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Episode 194: Michael Gorra show art Episode 194: Michael Gorra

American Rambler with Colin Woodward

Michael Gorra is a native of Connecticut who has taught at Smith College since the 1970s. A professor of English, his most recent book is The Saddest Words: William Faulkner's Civil War. This book builds on a career dedicated to examining writers such as Henry James and V. S. Naipaul. In Faulkner, Professor Gorra has tackled one of our most brilliant and baffling novelists. Raised on a steady diet of sci-fi, Michael entered college thinking he wanted to write novels. Or at least, he knew he didn't want to work in his father's fruit business. He ended up pursuing an English degree, though he he...

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Episode 193: Country Boy: The Roots of Johnny Cash show art Episode 193: Country Boy: The Roots of Johnny Cash

American Rambler with Colin Woodward

Colin gives a sneak peak at his January 6 "Legacies and Lunch" talk for the Central Arkansas Public Library in Little Rock. His talk will be on his upcoming book Country Boy: The Roots of Johnny Cash, coming out in the fall of 2021 from the University of Arkansas Press. Country Boy seeks to reclaim Cash for Arkansas. In the book, Colin examines Cash's upbringing in rural Arkansas, his rise to stardom, and the memorable concerts he gave in his home state. These included the concerts for Winthrop Rockefeller in 1968, at Cummins prison farm in 1969, his 1976 show in Rison, and his final Arkansas...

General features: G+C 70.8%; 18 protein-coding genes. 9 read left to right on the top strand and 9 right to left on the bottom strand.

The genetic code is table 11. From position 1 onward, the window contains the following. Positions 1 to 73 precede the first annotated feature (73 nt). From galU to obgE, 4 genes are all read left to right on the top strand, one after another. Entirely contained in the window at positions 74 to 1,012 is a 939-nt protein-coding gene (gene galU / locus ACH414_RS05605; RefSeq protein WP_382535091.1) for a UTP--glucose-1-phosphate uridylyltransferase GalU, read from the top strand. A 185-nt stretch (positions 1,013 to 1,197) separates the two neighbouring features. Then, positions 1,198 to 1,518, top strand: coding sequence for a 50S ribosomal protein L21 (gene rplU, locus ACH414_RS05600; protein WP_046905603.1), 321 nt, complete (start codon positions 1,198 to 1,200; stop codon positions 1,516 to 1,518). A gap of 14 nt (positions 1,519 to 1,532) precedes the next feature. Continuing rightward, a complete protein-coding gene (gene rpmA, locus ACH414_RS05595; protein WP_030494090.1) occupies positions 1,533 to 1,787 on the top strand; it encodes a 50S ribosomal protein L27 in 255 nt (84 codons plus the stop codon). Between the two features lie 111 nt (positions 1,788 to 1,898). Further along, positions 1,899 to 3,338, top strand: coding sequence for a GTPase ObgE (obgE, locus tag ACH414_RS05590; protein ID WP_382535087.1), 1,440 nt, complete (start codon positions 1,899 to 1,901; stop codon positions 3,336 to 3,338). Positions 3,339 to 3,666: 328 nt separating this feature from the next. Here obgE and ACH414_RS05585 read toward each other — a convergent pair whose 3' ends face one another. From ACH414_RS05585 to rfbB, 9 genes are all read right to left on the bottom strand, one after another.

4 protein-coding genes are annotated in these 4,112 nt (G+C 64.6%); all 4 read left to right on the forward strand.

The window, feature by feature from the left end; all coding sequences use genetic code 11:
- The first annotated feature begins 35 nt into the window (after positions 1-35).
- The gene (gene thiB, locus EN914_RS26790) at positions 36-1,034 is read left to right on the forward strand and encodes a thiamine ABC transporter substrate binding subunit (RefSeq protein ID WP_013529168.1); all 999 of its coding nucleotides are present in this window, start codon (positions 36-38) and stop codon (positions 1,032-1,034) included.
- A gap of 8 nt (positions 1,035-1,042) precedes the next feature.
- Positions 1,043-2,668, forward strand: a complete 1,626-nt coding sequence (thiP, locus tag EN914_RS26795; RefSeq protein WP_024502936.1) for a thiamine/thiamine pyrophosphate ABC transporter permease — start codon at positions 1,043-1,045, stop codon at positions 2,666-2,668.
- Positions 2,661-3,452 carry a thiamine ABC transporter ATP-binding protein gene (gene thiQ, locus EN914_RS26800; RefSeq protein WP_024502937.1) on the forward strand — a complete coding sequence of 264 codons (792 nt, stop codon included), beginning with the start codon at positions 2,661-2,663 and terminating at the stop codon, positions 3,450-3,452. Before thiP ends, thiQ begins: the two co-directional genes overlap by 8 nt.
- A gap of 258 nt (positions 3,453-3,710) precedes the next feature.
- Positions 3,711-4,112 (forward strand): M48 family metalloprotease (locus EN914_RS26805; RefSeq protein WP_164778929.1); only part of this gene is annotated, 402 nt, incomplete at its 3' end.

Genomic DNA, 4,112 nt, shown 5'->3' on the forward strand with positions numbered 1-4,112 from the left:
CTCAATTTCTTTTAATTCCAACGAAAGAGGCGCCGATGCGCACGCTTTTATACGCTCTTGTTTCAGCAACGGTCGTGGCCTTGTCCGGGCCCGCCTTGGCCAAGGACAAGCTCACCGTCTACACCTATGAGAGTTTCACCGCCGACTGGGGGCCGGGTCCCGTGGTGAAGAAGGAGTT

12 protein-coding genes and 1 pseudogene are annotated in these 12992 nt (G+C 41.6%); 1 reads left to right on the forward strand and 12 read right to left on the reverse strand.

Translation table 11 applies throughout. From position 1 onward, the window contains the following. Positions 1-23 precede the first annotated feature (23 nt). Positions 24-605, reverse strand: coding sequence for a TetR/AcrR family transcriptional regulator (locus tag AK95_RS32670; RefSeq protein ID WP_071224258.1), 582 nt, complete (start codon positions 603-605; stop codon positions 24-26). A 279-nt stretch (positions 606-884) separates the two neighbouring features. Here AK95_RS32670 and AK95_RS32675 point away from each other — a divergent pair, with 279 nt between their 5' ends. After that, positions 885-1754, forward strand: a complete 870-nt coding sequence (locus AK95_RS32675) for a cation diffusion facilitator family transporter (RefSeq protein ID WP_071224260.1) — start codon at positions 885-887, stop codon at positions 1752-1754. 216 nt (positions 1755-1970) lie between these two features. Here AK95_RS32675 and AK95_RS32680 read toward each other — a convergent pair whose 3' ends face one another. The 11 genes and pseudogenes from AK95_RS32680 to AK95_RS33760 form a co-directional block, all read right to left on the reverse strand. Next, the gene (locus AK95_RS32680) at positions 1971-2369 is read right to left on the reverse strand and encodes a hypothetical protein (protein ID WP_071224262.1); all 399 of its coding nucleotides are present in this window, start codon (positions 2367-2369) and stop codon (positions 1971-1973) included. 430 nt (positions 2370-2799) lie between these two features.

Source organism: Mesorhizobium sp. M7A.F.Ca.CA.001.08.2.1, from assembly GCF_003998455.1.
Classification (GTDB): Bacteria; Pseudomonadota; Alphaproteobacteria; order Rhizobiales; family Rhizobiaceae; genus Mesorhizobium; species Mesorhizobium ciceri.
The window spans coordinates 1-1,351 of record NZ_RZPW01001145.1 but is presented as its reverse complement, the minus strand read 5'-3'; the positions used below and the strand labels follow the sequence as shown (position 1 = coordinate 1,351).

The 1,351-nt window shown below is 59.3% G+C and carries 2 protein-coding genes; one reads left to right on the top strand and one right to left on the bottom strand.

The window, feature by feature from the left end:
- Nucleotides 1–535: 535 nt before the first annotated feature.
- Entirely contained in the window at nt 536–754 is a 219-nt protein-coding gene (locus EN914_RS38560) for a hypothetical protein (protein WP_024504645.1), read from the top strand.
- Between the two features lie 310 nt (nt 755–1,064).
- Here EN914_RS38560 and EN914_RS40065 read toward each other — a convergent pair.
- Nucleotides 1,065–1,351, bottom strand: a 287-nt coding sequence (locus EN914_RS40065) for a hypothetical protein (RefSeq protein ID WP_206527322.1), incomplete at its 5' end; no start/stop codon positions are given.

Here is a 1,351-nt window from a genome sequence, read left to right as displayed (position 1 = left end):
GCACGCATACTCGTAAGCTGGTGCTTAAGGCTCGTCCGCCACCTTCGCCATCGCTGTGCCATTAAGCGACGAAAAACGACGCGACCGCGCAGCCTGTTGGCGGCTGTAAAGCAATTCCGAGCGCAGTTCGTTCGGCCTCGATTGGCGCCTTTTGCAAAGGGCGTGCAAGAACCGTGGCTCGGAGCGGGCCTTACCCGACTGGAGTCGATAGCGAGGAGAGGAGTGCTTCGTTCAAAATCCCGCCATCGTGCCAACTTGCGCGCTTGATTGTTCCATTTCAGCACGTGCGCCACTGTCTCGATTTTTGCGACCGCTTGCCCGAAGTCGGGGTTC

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Episode 192: Alan Farrell show art Episode 192: Alan Farrell

American Rambler with Colin Woodward

It's not often that Colin has a poet warrior on the podcast. It's been twenty years since Dr. Farrell taught at Hampden-Sydney College, where he was a professor of modern languages. He spent 27 years at HSC before moving on to VMI, where he was fired from being a dean after he said the wrong thing to a "fat guy in an expensive suit." Nevertheless, he enjoyed a long tenure as a teacher at VMI before his retirement to Unlucky Mountain near Lexington, where he lives and rides motorcycles. Alan grew up in New Hampshire, went to prep school in Connecticut, graduated with a bachelor's from Trinity...